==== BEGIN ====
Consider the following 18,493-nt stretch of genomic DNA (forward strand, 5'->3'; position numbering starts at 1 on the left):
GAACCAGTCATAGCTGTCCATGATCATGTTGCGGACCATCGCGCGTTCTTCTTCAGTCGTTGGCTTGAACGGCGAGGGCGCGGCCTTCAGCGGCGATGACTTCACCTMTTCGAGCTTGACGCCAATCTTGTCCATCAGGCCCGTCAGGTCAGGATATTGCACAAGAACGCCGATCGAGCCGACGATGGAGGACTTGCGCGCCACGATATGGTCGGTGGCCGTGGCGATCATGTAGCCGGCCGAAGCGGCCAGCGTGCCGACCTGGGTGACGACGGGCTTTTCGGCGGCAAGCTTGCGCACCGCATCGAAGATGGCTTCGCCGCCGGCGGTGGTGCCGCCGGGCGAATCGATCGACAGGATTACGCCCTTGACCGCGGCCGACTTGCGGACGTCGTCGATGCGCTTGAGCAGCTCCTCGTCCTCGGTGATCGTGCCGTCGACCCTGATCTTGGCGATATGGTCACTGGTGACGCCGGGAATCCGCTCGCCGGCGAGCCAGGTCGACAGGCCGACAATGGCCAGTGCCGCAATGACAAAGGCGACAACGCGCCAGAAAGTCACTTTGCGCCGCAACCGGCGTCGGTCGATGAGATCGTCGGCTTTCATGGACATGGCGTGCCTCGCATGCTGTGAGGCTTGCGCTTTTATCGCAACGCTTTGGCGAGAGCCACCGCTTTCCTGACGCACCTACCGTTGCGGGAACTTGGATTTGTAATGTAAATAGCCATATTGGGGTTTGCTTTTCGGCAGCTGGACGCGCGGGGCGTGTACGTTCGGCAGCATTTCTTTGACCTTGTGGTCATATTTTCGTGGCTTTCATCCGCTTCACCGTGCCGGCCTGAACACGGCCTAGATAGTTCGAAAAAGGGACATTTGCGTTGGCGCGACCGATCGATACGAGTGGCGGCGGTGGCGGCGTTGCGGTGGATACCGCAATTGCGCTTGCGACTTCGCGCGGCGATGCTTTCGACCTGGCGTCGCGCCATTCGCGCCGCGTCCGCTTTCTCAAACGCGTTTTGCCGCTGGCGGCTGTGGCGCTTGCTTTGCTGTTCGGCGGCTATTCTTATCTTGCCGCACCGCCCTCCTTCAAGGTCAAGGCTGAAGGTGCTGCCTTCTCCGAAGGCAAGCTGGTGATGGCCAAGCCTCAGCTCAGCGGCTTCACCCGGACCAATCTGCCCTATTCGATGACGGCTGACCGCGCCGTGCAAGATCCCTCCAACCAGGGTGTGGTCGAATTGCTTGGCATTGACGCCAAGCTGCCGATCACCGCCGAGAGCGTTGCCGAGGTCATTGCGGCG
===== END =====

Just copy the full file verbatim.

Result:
Consider the following 18,493-nt stretch of genomic DNA (forward strand, 5'->3'; position numbering starts at 1 on the left):
GAACCAGTCATAGCTGTCCATGATCATGTTGCGGACCATCGCGCGTTCTTCTTCAGTCGTTGGCTTGAACGGCGAGGGCGCGGCCTTCAGCGGCGATGACTTCACCTMTTCGAGCTTGACGCCAATCTTGTCCATCAGGCCCGTCAGGTCAGGATATTGCACAAGAACGCCGATCGAGCCGACGATGGAGGACTTGCGCGCCACGATATGGTCGGTGGCCGTGGCGATCATGTAGCCGGCCGAAGCGGCCAGCGTGCCGACCTGGGTGACGACGGGCTTTTCGGCGGCAAGCTTGCGCACCGCATCGAAGATGGCTTCGCCGCCGGCGGTGGTGCCGCCGGGCGAATCGATCGACAGGATTACGCCCTTGACCGCGGCCGACTTGCGGACGTCGTCGATGCGCTTGAGCAGCTCCTCGTCCTCGGTGATCGTGCCGTCGACCCTGATCTTGGCGATATGGTCACTGGTGACGCCGGGAATCCGCTCGCCGGCGAGCCAGGTCGACAGGCCGACAATGGCCAGTGCCGCAATGACAAAGGCGACAACGCGCCAGAAAGTCACTTTGCGCCGCAACCGGCGTCGGTCGATGAGATCGTCGGCTTTCATGGACATGGCGTGCCTCGCATGCTGTGAGGCTTGCGCTTTTATCGCAACGCTTTGGCGAGAGCCACCGCTTTCCTGACGCACCTACCGTTGCGGGAACTTGGATTTGTAATGTAAATAGCCATATTGGGGTTTGCTTTTCGGCAGCTGGACGCGCGGGGCGTGTACGTTCGGCAGCATTTCTTTGACCTTGTGGTCATATTTTCGTGGCTTTCATCCGCTTCACCGTGCCGGCCTGAACACGGCCTAGATAGTTCGAAAAAGGGACATTTGCGTTGGCGCGACCGATCGATACGAGTGGCGGCGGTGGCGGCGTTGCGGTGGATACCGCAATTGCGCTTGCGACTTCGCGCGGCGATGCTTTCGACCTGGCGTCGCGCCATTCGCGCCGCGTCCGCTTTCTCAAACGCGTTTTGCCGCTGGCGGCTGTGGCGCTTGCTTTGCTGTTCGGCGGCTATTCTTATCTTGCCGCACCGCCCTCCTTCAAGGTCAAGGCTGAAGGTGCTGCCTTCTCCGAAGGCAAGCTGGTGATGGCCAAGCCTCAGCTCAGCGGCTTCACCCGGACCAATCTGCCCTATTCGATGACGGCTGACCGCGCCGTGCAAGATCCCTCCAACCAGGGTGTGGTCGAATTGCTTGGCATTGACGCCAAGCTGCCGATCACCGCCGAGAGCGTTGCCGAGGTCATTGCGGCG